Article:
Abstract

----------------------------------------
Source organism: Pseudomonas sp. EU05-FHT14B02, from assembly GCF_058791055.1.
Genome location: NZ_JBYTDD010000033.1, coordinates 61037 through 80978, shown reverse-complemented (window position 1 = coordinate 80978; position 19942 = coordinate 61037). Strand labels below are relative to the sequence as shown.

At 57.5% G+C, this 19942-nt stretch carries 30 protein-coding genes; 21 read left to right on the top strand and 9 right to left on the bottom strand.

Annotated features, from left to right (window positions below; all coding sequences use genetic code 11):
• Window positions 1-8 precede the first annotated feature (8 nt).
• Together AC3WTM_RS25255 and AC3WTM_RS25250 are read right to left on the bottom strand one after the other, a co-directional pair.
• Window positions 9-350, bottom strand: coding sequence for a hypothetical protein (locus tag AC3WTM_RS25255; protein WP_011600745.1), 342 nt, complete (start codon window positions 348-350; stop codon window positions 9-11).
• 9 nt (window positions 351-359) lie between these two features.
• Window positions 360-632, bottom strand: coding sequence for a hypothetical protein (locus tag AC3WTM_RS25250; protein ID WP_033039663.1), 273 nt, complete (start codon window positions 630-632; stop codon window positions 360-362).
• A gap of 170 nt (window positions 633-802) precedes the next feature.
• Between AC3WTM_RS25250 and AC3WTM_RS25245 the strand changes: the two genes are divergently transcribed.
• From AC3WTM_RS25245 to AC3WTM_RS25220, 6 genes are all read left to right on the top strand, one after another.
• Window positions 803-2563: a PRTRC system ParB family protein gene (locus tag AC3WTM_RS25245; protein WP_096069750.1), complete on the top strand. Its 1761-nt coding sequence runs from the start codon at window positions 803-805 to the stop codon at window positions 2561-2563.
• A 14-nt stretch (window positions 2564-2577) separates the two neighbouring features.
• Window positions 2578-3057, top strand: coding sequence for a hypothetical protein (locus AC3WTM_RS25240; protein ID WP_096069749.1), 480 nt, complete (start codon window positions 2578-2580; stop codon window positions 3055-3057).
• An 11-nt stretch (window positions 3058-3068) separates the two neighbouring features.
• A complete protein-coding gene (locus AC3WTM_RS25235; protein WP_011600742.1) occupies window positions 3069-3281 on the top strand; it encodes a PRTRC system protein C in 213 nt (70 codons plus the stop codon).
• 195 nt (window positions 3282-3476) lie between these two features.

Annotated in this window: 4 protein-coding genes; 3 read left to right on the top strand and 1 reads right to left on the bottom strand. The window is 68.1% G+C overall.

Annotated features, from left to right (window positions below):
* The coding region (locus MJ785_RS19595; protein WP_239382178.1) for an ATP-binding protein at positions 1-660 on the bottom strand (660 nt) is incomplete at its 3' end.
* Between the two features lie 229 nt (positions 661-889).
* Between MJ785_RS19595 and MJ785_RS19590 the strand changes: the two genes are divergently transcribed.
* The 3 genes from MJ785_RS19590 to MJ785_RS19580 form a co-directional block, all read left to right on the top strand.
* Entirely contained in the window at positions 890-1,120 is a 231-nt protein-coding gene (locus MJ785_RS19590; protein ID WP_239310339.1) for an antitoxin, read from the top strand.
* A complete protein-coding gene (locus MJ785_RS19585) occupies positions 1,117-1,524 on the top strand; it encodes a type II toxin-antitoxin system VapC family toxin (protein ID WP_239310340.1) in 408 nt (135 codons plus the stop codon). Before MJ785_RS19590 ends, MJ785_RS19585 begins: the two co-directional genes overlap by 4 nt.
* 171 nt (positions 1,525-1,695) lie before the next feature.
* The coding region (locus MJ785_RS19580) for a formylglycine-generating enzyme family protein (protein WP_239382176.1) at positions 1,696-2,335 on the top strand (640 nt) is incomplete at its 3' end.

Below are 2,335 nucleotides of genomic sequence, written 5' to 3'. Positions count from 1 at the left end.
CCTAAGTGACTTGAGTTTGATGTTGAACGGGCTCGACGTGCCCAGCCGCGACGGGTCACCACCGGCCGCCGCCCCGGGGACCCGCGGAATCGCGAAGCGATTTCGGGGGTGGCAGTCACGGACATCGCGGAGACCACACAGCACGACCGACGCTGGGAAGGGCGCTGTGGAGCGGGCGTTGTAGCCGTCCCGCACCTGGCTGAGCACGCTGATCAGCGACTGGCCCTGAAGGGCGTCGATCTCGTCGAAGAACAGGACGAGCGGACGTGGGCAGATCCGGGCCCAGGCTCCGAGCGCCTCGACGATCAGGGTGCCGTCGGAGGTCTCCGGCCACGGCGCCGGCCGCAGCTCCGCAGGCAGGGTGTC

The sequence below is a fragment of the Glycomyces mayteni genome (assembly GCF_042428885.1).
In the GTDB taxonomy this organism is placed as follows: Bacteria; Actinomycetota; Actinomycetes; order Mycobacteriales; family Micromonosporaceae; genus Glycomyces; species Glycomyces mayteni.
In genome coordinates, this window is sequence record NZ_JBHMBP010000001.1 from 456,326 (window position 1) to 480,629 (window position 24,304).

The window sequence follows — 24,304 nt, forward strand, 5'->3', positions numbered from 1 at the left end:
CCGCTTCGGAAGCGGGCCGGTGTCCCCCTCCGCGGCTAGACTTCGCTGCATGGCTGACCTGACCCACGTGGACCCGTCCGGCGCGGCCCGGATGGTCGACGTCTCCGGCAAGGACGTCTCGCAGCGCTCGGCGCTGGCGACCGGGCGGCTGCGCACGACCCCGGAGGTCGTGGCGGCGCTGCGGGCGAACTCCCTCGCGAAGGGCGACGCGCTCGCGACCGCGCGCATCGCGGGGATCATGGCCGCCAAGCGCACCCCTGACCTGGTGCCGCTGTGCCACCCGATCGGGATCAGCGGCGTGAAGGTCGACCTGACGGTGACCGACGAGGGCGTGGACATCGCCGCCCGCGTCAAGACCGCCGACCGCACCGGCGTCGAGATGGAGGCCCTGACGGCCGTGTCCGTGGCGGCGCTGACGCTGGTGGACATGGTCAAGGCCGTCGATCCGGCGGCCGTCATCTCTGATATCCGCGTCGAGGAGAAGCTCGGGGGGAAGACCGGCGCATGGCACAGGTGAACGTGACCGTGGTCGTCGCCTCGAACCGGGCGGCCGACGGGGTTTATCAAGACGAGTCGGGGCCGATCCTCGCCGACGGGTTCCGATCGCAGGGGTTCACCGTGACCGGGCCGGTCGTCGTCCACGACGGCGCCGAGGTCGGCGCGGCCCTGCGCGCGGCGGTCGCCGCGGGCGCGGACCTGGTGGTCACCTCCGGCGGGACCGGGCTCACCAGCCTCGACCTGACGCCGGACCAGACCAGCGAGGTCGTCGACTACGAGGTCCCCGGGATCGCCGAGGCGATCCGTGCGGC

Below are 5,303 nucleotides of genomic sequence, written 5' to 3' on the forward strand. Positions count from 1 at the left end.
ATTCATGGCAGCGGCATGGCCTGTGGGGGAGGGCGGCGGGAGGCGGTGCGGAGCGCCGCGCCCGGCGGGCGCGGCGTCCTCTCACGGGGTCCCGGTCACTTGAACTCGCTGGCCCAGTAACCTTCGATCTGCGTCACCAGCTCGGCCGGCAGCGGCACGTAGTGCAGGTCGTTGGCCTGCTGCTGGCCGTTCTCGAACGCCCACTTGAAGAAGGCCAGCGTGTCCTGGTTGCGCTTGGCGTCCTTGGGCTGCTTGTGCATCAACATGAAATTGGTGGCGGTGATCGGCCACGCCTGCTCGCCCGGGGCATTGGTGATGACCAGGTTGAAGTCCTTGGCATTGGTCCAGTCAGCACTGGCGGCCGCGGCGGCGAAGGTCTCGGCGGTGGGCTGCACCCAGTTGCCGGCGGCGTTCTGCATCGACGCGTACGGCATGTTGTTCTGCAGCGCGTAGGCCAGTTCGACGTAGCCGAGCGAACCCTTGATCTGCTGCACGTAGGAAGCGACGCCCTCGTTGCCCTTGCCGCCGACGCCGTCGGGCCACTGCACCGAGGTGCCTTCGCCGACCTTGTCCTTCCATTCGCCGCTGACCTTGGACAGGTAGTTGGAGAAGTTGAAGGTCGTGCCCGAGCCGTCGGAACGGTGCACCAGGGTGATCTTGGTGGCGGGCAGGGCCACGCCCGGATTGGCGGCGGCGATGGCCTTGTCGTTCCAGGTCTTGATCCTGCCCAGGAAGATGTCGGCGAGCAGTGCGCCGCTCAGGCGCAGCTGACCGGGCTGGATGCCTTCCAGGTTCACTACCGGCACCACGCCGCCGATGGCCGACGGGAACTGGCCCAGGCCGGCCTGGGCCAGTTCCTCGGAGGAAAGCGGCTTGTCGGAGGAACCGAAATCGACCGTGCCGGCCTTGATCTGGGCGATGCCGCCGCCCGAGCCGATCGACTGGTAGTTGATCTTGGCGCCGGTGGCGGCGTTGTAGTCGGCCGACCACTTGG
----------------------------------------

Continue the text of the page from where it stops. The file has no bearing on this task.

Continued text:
Cyclic adenosine monophosphate (cAMP)-dependent protein kinase, labeled with fluorescein and rhodamine on the catalytic and regulatory subunits, respectively, was injected into Aplysia sensory neurons either in culture or in intact cell clusters. Energy transfer between the subunits, a measure of cytosolic cAMP concentration ([cAMP]), and compartmentation of the dissociated subunits were monitored by confocal fluorescence microscopy. Bath application of serotonin produced a much greater elevation of [cAMP] in the processes than in the central bodies of the neurons. The resulting gradients must drive a sizable centripetal flux of cAMP because direct microinjection of cAMP showed that it diffused readily. Perinuclear increases in [cAMP] slowly caused the translocation of the freed catalytic subunit into the nucleus to an extent proportional to the percentage of its dissociation from the regulatory subunit.

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